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Unique Symptoms of Japanese Stagnation: An Equity Market Perspective

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  • YASUSHI HAMAO
  • JIANPING MEI
  • YEXIAO XU

Abstract

This paper documents several unique financial symptoms of Japanese economic stagnation in the 1990s. We find a surprising "fall" in firm-level volatility and turnover in Japanese stocks after the market crash in 1990. These results stand in sharp contrast to the U.S. case, where firm-level volatility generally "increases" after a market crash. Further analysis reveals a parallel sharp reduction in earnings heterogeneity among Japanese firms. Preliminary evidence suggests that the reduction in firm-level volatility may be related to Japanese business group protection. The large decrease in firm-level volatility may impede the equity market's information role, as it has made it more difficult over the past decade for both investors and managers to distinguish high quality from low-quality firms. Copyright 2007 The Ohio State University.

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Bibliographic Info

Article provided by Blackwell Publishing in its journal Journal of Money, Credit and Banking.

Volume (Year): 39 (2007)
Issue (Month): 4 (06)
Pages: 901-923

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Handle: RePEc:mcb:jmoncb:v:39:y:2007:i:4:p:901-923

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Web page: http://www.blackwellpublishing.com/journal.asp?ref=0022-2879

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Cited by:
  1. Emmanuel De Veirman & Andrew T. Levin, 2012. "When Did Firms Become More Different? Time-Varying Firm-Specific Volatility in Japan," CAMA Working Papers 2012-43, Centre for Applied Macroeconomic Analysis, Crawford School of Public Policy, The Australian National University.
  2. Cizkowicz, Piotr & Rzonca, Andrzej, 2011. "Interest rates close to zero, post-crisis restructuring and natural interest rate," MPRA Paper 36989, University Library of Munich, Germany.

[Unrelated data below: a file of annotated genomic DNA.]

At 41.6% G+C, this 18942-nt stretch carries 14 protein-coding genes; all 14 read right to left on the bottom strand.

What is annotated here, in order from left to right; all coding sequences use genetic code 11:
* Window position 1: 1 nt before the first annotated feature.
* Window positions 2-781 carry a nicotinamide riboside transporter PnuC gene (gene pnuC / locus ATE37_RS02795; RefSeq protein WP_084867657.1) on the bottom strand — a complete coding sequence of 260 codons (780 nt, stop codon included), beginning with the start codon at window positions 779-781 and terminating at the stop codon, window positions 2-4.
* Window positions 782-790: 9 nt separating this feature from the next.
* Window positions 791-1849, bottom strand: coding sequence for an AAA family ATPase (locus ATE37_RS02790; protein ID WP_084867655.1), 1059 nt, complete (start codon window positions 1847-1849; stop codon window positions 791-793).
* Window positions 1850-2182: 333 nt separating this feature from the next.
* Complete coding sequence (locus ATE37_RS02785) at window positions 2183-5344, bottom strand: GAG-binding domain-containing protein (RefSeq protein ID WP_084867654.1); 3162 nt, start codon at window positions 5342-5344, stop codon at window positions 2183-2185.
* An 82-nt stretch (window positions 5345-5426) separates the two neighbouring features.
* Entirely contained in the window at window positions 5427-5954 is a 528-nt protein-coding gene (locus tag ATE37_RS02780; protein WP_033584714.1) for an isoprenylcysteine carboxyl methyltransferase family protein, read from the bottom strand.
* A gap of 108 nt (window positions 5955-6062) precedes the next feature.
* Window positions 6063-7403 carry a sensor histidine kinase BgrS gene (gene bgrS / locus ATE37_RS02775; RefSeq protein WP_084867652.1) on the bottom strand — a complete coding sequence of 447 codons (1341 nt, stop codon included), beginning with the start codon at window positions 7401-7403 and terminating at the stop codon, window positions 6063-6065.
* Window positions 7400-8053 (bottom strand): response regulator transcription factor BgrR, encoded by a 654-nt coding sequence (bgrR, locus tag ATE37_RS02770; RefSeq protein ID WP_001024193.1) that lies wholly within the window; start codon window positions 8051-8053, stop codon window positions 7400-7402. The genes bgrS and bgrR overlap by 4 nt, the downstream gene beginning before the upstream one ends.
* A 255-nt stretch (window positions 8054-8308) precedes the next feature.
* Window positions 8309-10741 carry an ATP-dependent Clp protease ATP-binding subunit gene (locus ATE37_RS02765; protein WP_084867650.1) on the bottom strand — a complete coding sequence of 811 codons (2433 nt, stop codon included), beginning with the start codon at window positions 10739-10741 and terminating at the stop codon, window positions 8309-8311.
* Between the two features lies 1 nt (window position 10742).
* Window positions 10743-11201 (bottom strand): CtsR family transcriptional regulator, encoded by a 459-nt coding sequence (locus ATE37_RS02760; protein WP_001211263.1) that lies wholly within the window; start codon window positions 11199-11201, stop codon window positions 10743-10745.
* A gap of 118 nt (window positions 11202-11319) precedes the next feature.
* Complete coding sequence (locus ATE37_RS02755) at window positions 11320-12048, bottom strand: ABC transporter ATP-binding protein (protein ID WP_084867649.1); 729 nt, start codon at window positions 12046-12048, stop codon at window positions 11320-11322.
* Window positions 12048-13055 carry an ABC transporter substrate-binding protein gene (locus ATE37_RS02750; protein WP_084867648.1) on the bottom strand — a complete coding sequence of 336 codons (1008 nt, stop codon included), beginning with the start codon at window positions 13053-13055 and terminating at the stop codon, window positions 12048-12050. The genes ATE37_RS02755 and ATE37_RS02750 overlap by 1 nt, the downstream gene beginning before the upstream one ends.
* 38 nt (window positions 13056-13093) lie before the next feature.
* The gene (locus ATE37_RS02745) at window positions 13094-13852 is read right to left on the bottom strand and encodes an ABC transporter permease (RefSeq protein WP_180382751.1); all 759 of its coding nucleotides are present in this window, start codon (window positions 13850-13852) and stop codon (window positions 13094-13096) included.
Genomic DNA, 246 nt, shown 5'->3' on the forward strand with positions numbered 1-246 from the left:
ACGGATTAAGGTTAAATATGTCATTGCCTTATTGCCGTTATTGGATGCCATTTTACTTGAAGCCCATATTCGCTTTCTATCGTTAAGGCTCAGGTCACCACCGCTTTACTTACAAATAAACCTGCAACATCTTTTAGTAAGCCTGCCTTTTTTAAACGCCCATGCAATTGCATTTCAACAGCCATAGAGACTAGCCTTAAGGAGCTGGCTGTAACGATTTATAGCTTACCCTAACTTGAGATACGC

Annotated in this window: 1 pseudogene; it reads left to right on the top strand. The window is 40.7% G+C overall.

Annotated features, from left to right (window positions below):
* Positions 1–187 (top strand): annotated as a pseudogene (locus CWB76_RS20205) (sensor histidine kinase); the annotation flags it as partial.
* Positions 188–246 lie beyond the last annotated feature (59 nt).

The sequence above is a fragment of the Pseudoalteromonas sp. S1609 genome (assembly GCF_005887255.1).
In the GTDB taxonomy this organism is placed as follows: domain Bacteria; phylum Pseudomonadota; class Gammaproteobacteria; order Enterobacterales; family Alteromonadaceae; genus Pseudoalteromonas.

3. Emmanuel De Veirman & Andrew Levin, 2009. "Measuring Changes in Firm-Level Volatility: An Application to Japan," Reserve Bank of New Zealand Discussion Paper Series DP2009/20, Reserve Bank of New Zealand.
  4. Ricardo J. Caballero & Takeo Hoshi & Anil K. Kashyap, 2008. "Zombie Lending and Depressed Restructuring in Japan," American Economic Review, American Economic Association, vol. 98(5), pages 1943-77, December.
  5. De Santis, Roberto A. & Ehling, Paul, 2007. "Do international portfolio investors follow firms’ foreign investment decisions?," Working Paper Series 0815, European Central Bank.
  6. Rod Tyers & Ying Zhang, 2011. "Japan's Economic Recovery: Insights from Multi-Region Dynamics," Economics Discussion / Working Papers 11-13, The University of Western Australia, Department of Economics.
  7. Oikawa, Koki, 2010. "Uncertainty-driven growth," Journal of Economic Dynamics and Control, Elsevier, vol. 34(5), pages 897-912, May.
  8. Yasushi Hamao & Kenji Kutsuna & Joe Peek, 2012. "Nice to be on the A-list," Working Papers 12-13, Federal Reserve Bank of Boston.
  9. Oikawa, Koki, 2013. "Cyclical behavior of firm-level volatility: An explanation for the contrast between the United States and Japan," Journal of Macroeconomics, Elsevier, vol. 38(PB), pages 452-464.

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